Sex differences in the prevalence of oppositional defiant disorder during middle childhood: a meta-analysis

Demmer, David H., Hooley, Merrilyn, Sheen, Jade, McGillivray, Jane A. and Lum, Jarrad A.G. 2017, Sex differences in the prevalence of oppositional defiant disorder during middle childhood: a meta-analysis, Journal of abnormal child psychology, vol. 45, no. 2, pp. 313-325, doi: 10.1007/s10802-016-0170-8.

Attached Files
Name Description MIMEType Size Downloads

Title Sex differences in the prevalence of oppositional defiant disorder during middle childhood: a meta-analysis
Author(s) Demmer, David H.
Hooley, MerrilynORCID iD for Hooley, Merrilyn
Sheen, JadeORCID iD for Sheen, Jade
McGillivray, Jane A.ORCID iD for McGillivray, Jane A.
Lum, Jarrad A.G.ORCID iD for Lum, Jarrad A.G.
Journal name Journal of abnormal child psychology
Volume number 45
Issue number 2
Start page 313
End page 325
Total pages 13
Publisher Springer
Place of publication New York, N.Y.
Publication date 2017-02
ISSN 0091-0627
Keyword(s) childhood
oppositional defiant disorder
Summary This review provides a meta-analysed male:female prevalence ratio of oppositional defiant disorder (ODD) during middle childhood in non-referred children. It also analyses sex differences in prevalence across cultures and over time. A systematic search for studies via the following sources was conducted: PsycInfo, Web of Knowledge, Medline Complete, Scopus, EMBASE, InfoRMIT, Psychological and Behavioural Sciences Collection, Cochrane Library, PubMed and ProQuest Health. The studies presented in two previous systematic reviews were also added to the search results. Inclusion/exclusion criteria were then applied and final studies were appraised for their methodological quality. Nineteen independent effect sizes met full inclusion criteria (aggregated sample N = 44,107). Overall, the prevalence of ODD was significantly higher in boys than girls (RR = 1.59, 95 % CI [1.36, 1.86], p < 0.001), with the male:female prevalence ratio found to be 1.59:1. Sex differences in prevalence were significant in Western (RR = 1.80, 95 % CI [1.55, 2.10], p < 0.001) but not non-Western cultures (RR = 1.08, 95 % CI [0.76-1.53], p > 0.05). Sex differences in prevalence were significant in studies published prior to and post the year 2000 (RR = 1.57, 95 % CI [1.22, 2.02], p < 0.001; RR = 1.64, 95 % CI [1.35, 2.00], p < 0.001), and were consistent between these two periods (Q, 1 = 0.36, p = > 0.05). The sex differences in ODD prevalence are discussed within the context of (i) predominant theories of sex differences in externalising behaviours, and (ii) departure from the sex-differences pattern found for other disruptive behavioural disorders.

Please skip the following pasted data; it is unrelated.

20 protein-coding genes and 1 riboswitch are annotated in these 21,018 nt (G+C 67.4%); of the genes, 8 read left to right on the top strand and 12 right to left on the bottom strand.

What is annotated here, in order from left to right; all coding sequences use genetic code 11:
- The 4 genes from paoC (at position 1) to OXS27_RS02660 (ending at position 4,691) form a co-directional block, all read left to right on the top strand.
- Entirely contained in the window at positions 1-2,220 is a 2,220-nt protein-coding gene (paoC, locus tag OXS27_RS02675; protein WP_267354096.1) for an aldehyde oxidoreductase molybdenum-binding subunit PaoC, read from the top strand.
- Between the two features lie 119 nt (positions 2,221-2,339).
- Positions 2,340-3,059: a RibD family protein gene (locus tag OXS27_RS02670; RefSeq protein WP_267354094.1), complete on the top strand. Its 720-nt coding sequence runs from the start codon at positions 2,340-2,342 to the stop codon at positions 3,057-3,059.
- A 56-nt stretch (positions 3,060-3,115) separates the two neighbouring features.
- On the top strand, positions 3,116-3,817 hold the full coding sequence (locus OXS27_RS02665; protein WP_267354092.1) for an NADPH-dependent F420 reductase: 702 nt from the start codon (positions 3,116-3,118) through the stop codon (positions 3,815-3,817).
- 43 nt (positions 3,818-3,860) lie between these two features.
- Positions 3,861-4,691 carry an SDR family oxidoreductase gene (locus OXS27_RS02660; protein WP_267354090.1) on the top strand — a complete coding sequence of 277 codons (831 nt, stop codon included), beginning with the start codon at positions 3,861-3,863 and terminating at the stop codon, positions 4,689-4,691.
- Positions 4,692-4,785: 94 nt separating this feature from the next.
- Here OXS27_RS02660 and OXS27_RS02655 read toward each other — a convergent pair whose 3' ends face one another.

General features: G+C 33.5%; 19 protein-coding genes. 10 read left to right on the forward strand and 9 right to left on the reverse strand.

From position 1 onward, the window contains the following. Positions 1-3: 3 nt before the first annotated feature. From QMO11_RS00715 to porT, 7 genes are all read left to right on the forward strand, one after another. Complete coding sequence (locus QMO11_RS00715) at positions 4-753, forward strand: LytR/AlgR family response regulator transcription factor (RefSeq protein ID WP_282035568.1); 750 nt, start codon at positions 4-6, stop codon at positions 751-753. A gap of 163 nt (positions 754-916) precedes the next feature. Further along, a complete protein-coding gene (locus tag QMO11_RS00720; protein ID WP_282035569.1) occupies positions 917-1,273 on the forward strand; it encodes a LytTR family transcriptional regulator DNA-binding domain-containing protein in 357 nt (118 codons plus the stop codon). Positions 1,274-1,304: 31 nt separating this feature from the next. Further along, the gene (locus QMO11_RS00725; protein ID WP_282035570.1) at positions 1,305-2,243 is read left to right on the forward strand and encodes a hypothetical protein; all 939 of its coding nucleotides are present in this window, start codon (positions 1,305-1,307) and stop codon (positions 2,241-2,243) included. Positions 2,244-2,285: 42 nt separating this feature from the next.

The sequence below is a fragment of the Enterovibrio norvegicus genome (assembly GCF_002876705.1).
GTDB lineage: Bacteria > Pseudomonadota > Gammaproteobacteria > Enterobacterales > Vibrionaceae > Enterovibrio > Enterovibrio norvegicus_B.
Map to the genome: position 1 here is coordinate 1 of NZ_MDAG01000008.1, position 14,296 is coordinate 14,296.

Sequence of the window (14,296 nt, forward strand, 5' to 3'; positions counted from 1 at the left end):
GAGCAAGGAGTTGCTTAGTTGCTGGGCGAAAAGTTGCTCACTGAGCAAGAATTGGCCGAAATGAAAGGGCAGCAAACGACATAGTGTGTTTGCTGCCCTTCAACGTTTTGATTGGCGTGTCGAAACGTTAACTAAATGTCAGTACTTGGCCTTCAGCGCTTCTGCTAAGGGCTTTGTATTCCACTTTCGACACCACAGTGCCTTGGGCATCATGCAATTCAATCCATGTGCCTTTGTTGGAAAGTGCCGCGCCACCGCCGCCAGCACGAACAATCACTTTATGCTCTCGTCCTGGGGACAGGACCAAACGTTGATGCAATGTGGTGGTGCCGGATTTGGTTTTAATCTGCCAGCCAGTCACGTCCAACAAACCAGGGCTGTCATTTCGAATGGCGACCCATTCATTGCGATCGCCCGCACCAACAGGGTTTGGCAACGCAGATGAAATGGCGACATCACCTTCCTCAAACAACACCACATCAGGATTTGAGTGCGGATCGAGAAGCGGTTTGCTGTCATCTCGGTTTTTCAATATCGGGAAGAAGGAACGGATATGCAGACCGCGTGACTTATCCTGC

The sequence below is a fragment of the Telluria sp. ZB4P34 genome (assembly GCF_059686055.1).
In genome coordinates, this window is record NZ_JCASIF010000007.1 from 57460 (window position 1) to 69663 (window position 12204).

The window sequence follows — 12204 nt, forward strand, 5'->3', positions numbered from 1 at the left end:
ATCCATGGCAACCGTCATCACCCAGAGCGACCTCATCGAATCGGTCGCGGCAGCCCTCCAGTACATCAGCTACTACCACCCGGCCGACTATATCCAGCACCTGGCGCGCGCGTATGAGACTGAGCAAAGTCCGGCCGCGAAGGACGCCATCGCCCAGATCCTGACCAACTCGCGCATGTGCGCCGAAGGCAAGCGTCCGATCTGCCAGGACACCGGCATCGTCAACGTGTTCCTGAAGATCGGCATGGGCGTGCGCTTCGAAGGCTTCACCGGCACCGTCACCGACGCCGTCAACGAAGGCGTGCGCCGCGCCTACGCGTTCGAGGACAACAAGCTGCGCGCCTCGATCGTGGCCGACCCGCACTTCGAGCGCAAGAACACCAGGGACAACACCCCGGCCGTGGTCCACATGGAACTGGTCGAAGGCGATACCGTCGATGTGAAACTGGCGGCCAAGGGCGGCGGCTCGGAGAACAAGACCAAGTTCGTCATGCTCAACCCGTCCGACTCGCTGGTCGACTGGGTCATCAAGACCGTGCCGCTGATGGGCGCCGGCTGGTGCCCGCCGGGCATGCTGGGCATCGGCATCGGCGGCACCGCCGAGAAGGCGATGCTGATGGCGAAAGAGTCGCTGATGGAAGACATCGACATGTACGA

Language eng
DOI 10.1007/s10802-016-0170-8
Field of Research 170199 Psychology not elsewhere classified
1701 Psychology
Socio Economic Objective 970117 Expanding Knowledge in Psychology and Cognitive Sciences
HERDC Research category C1 Refereed article in a scholarly journal
ERA Research output type C Journal article
Copyright notice ©2016, Springer Science+Business Media New York
Persistent URL

Document type: Journal Article
Collections: Faculty of Health
School of Psychology
Connect to link resolver
Unless expressly stated otherwise, the copyright for items in DRO is owned by the author, with all rights reserved.

Version Filter Type
Citation counts: TR Web of Science Citation Count  Cited 32 times in TR Web of Science
Scopus Citation Count Cited 37 times in Scopus
Google Scholar Search Google Scholar
Access Statistics: 623 Abstract Views, 1 File Downloads  -  Detailed Statistics
Created: Wed, 18 Jan 2017, 10:04:58 EST

Every reasonable effort has been made to ensure that permission has been obtained for items included in DRO. If you believe that your rights have been infringed by this repository, please contact